Tag Archives: Maine

historic Musical Bits: Liszt: Années de pèlerinage, S.163 – 4. Les jeux d’eaux à la Villa d’Este – Claudio Arrau


Liszt: Années de pèlerinage, S.163 – 4. Les jeux d’eaux à la Villa d’Este – Claudio Arrau

Published on Jan 12, 2013

Les jeux d’eaux à la Villa d’Este (The Fountains of the Villa d’Este) – Over the music, Liszt placed the inscription, “”Sed aqua quam ego dabo ei, fiet in eo fons aquae salientis in vitam aeternam” (“But the water that I shall give him shall become in him a well of water springing up into eternal life,” from the Gospel of John).

 

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Obama’s New Order Urges Companies to Share Cyber-Threat Info With the Government


Obama’s New Order Urges Companies to Share Cyber-Threat Info With the Government

Obama’s New Order Urges Companies to Share Cyber-Threat Info With the Government (gently click to access wired story)

read more               HERE

this pressed: How Backpacking Can Put You in Touch With Your Inner Saint|National Geographic


Picture of signs along the Appalachian Trail
Picture of signs along the Appalachian Trail

Frequent mileposts break down the roughly 2,200-mile Appalachian Trail, which runs from Georgia to Maine.

Photograph by Michael Melford, National Geographic Creative

via How Backpacking Can Put You in Touch With Your Inner Saint. |National Geographic

Felix Mendelssohn-Bartholdy Piano Trio No 1 D Minor Op. 49: make music part of your life series


Felix Mendelssohn-Bartholdy Piano Trio No 1 D Minor Op. 49

Overdue Library Book Returned after 65 Years


Overdue Library Book Returned after 65 Years

A copy of Gone with the Wind has been returned to John R. Rogers High School in Spokane, Washington, after a very long absence. A slip inside the book shows that it was checked out of the school library by Betty Mandershied, one of the school’s students, on January 4, 1949. The book resurfaced this past October in Maine when Wayne Hachey discovered it in his father’s basement. Once Hachey saw that it belonged to the library, he offered to ship it back. In return, the school promised to waive the book’s nearly $500 in late fees. More… Discuss

Il était une bergère (Version playback instrumental) – Mister Toony

today’s holiday: Chester Greenwood Day


Chester Greenwood Day

Chester Greenwood (1858-1937) made his first pair of “ear protectors” when he was 15 years old. He was granted a patent in 1877 and established an entirely new industry in his hometown of Farmington, Maine, where he continued to refine the design and manufacture of what we now know as earmuffs. Farmington residents celebrate Chester Greenwood Day on the first Saturday in December (Greenwood was born on December 4) with a parade, flag-raising ceremony, and a foot race. Everyone is encouraged to wear earmuffs for the festivities, including pets. More… Discuss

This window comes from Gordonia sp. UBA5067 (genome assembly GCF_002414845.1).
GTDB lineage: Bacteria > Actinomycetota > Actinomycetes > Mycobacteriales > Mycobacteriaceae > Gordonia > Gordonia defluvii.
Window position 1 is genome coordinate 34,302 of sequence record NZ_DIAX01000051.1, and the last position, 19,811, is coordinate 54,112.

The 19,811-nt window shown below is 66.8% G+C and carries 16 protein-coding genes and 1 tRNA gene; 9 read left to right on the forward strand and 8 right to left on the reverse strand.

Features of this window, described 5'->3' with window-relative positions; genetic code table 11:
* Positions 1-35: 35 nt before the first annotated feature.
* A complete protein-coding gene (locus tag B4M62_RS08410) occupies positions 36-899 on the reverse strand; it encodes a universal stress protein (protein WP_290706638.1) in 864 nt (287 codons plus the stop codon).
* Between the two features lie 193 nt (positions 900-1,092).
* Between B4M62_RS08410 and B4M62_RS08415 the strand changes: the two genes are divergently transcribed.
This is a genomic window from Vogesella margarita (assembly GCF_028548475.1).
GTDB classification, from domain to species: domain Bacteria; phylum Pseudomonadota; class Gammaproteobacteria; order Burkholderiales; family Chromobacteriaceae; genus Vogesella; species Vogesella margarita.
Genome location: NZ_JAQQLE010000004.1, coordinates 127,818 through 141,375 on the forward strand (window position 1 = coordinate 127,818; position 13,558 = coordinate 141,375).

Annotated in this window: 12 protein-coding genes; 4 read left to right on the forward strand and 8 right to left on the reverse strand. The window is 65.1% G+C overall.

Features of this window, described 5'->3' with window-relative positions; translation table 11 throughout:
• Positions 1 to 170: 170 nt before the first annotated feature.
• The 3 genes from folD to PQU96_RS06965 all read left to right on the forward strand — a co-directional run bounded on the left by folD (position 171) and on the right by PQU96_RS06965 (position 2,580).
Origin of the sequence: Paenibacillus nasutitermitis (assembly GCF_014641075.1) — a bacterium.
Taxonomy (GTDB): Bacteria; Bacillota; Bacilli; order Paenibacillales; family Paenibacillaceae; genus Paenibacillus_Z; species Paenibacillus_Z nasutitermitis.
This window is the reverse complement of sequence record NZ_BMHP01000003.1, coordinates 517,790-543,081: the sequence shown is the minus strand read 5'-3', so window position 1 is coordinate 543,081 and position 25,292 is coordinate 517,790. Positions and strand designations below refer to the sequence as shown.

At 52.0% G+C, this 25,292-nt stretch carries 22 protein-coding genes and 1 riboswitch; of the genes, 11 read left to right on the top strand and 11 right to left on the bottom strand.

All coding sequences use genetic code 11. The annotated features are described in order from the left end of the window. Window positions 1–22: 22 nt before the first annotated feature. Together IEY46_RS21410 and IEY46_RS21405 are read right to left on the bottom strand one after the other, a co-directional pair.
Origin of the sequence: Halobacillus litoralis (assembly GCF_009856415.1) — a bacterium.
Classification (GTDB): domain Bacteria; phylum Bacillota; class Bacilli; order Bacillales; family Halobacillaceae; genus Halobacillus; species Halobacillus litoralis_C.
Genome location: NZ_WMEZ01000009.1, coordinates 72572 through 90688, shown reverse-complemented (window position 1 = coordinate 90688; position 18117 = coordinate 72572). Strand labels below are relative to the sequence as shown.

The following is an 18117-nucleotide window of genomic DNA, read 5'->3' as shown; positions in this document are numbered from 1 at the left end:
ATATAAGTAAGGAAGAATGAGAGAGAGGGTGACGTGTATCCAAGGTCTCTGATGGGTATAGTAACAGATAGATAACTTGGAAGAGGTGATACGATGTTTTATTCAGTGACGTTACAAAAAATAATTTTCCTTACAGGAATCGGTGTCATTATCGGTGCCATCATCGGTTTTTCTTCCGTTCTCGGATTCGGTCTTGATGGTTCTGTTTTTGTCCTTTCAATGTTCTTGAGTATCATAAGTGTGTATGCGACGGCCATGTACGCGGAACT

people and places: The Moana Hotel


The Moana Hotel

The Moana Hotel, also known as the “First Lady of Waikiki,” is a famous historic hotel on the Hawaiian island of Oahu. Built at the urging of a wealthy Honolulu landowner, the Moana was the first hotel in Waikiki and its opening in 1901 marked the beginning of tourism there. Over the years, it has hosted numerous luminaries on its beachfront grounds. Today, the hotel is listed on the National Register of Historic Places. What unsolved murder mystery is associated with the Moana? More… Discuss

this pressed for your right to know: I’m a Hazmat-Trained Hospital Worker: Here’s What No One Is Telling You About Ebola | Alternet


I’m a Hazmat-Trained Hospital Worker: Here’s What No One Is Telling You About Ebola | Alternet.

 

 “Ebola is brilliant.”

It is a superior virus that has evolved and fine-tuned its mechanism of transmission to be near-perfect. That’s why we’re all so terrified. We know we can’t destroy it. All we can do is try to divert it, outrun it.